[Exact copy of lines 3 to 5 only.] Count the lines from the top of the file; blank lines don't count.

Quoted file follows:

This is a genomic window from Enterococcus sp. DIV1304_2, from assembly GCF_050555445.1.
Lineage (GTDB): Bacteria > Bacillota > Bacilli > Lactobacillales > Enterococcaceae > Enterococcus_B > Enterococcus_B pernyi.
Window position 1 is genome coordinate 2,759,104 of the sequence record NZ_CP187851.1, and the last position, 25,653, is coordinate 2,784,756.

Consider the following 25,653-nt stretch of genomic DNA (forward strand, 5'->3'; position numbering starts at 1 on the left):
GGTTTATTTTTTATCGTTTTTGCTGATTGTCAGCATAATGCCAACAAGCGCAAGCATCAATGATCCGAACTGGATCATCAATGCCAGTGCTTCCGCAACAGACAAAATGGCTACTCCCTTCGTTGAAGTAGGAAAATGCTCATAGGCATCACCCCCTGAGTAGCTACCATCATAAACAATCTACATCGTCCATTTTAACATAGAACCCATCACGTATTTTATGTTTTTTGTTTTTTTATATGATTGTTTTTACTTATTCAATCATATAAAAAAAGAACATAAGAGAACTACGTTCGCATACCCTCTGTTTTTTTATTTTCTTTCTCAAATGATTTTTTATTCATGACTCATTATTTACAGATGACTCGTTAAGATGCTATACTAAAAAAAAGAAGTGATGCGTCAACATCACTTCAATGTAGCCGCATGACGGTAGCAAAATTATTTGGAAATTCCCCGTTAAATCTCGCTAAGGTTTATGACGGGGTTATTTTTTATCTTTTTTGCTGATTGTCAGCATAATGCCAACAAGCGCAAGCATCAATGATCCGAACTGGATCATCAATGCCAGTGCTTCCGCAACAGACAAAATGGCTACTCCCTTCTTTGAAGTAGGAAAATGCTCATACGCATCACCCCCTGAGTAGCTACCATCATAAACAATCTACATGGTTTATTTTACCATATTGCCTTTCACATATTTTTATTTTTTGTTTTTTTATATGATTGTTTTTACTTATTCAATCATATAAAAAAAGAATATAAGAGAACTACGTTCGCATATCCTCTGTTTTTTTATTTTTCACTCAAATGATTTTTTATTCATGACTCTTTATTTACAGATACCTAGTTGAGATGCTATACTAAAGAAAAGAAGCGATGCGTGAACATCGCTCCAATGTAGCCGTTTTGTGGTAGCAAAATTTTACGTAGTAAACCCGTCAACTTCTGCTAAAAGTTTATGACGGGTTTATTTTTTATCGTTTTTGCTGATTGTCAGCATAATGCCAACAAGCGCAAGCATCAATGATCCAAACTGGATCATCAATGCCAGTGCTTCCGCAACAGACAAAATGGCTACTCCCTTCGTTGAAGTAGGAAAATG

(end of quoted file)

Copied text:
Window position 1 is genome coordinate 2,759,104 of the sequence record NZ_CP187851.1, and the last position, 25,653, is coordinate 2,784,756.

Consider the following 25,653-nt stretch of genomic DNA (forward strand, 5'->3'; position numbering starts at 1 on the left):
GGTTTATTTTTTATCGTTTTTGCTGATTGTCAGCATAATGCCAACAAGCGCAAGCATCAATGATCCGAACTGGATCATCAATGCCAGTGCTTCCGCAACAGACAAAATGGCTACTCCCTTCGTTGAAGTAGGAAAATGCTCATAGGCATCACCCCCTGAGTAGCTACCATCATAAACAATCTACATCGTCCATTTTAACATAGAACCCATCACGTATTTTATGTTTTTTGTTTTTTTATATGATTGTTTTTACTTATTCAATCATATAAAAAAAGAACATAAGAGAACTACGTTCGCATACCCTCTGTTTTTTTATTTTCTTTCTCAAATGATTTTTTATTCATGACTCATTATTTACAGATGACTCGTTAAGATGCTATACTAAAAAAAAGAAGTGATGCGTCAACATCACTTCAATGTAGCCGCATGACGGTAGCAAAATTATTTGGAAATTCCCCGTTAAATCTCGCTAAGGTTTATGACGGGGTTATTTTTTATCTTTTTTGCTGATTGTCAGCATAATGCCAACAAGCGCAAGCATCAATGATCCGAACTGGATCATCAATGCCAGTGCTTCCGCAACAGACAAAATGGCTACTCCCTTCTTTGAAGTAGGAAAATGCTCATACGCATCACCCCCTGAGTAGCTACCATCATAAACAATCTACATGGTTTATTTTACCATATTGCCTTTCACATATTTTTATTTTTTGTTTTTTTATATGATTGTTTTTACTTATTCAATCATATAAAAAAAGAATATAAGAGAACTACGTTCGCATATCCTCTGTTTTTTTATTTTTCACTCAAATGATTTTTTATTCATGACTCTTTATTTACAGATACCTAGTTGAGATGCTATACTAAAGAAAAGAAGCGATGCGTGAACATCGCTCCAATGTAGCCGTTTTGTGGTAGCAAAATTTTACGTAGTAAACCCGTCAACTTCTGCTAAAAGTTTATGACGGGTTTATTTTTTATCGTTTTTGCTGATTGTCAGCATAATGCCAACAAGCGCAAGCATCAATGATCCAAACTGGATCATCAATGCCAGTGCTTCCGCAACAGACAAAATGGCTACTCCCTTCGTTGAAGTAGGAAAATG